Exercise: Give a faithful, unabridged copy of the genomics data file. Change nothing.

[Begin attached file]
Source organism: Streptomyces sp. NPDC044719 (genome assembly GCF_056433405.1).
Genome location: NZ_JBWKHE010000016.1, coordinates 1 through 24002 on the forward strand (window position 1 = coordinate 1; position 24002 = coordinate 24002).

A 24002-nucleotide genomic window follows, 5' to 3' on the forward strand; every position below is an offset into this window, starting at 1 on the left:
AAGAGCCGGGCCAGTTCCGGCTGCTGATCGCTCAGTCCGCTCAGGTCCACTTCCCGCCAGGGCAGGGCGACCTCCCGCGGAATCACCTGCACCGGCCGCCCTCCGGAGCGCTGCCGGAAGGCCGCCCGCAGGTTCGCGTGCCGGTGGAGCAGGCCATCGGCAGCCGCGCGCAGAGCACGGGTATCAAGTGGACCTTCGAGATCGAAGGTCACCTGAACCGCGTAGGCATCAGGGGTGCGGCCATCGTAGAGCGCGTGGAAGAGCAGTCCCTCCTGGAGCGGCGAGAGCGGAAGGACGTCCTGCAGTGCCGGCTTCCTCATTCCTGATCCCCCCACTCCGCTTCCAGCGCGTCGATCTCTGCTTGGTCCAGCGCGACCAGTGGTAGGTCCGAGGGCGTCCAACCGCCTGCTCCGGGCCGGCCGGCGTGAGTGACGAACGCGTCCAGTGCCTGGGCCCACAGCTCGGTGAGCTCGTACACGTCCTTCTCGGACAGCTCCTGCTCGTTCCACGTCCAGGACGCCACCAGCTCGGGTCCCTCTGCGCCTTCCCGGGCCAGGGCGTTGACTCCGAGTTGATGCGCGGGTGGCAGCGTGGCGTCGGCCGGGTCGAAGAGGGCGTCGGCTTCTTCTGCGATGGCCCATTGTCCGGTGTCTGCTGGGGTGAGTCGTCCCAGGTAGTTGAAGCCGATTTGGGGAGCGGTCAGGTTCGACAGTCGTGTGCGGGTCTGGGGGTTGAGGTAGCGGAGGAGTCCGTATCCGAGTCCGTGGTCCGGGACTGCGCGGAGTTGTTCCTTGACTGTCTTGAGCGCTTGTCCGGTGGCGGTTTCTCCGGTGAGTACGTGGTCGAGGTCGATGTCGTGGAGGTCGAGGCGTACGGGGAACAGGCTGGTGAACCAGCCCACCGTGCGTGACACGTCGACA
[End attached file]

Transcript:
Source organism: Streptomyces sp. NPDC044719 (genome assembly GCF_056433405.1).
Genome location: NZ_JBWKHE010000016.1, coordinates 1 through 24002 on the forward strand (window position 1 = coordinate 1; position 24002 = coordinate 24002).

A 24002-nucleotide genomic window follows, 5' to 3' on the forward strand; every position below is an offset into this window, starting at 1 on the left:
AAGAGCCGGGCCAGTTCCGGCTGCTGATCGCTCAGTCCGCTCAGGTCCACTTCCCGCCAGGGCAGGGCGACCTCCCGCGGAATCACCTGCACCGGCCGCCCTCCGGAGCGCTGCCGGAAGGCCGCCCGCAGGTTCGCGTGCCGGTGGAGCAGGCCATCGGCAGCCGCGCGCAGAGCACGGGTATCAAGTGGACCTTCGAGATCGAAGGTCACCTGAACCGCGTAGGCATCAGGGGTGCGGCCATCGTAGAGCGCGTGGAAGAGCAGTCCCTCCTGGAGCGGCGAGAGCGGAAGGACGTCCTGCAGTGCCGGCTTCCTCATTCCTGATCCCCCCACTCCGCTTCCAGCGCGTCGATCTCTGCTTGGTCCAGCGCGACCAGTGGTAGGTCCGAGGGCGTCCAACCGCCTGCTCCGGGCCGGCCGGCGTGAGTGACGAACGCGTCCAGTGCCTGGGCCCACAGCTCGGTGAGCTCGTACACGTCCTTCTCGGACAGCTCCTGCTCGTTCCACGTCCAGGACGCCACCAGCTCGGGTCCCTCTGCGCCTTCCCGGGCCAGGGCGTTGACTCCGAGTTGATGCGCGGGTGGCAGCGTGGCGTCGGCCGGGTCGAAGAGGGCGTCGGCTTCTTCTGCGATGGCCCATTGTCCGGTGTCTGCTGGGGTGAGTCGTCCCAGGTAGTTGAAGCCGATTTGGGGAGCGGTCAGGTTCGACAGTCGTGTGCGGGTCTGGGGGTTGAGGTAGCGGAGGAGTCCGTATCCGAGTCCGTGGTCCGGGACTGCGCGGAGTTGTTCCTTGACTGTCTTGAGCGCTTGTCCGGTGGCGGTTTCTCCGGTGAGTACGTGGTCGAGGTCGATGTCGTGGAGGTCGAGGCGTACGGGGAACAGGCTGGTGAACCAGCCCACCGTGCGTGACACGTCGACA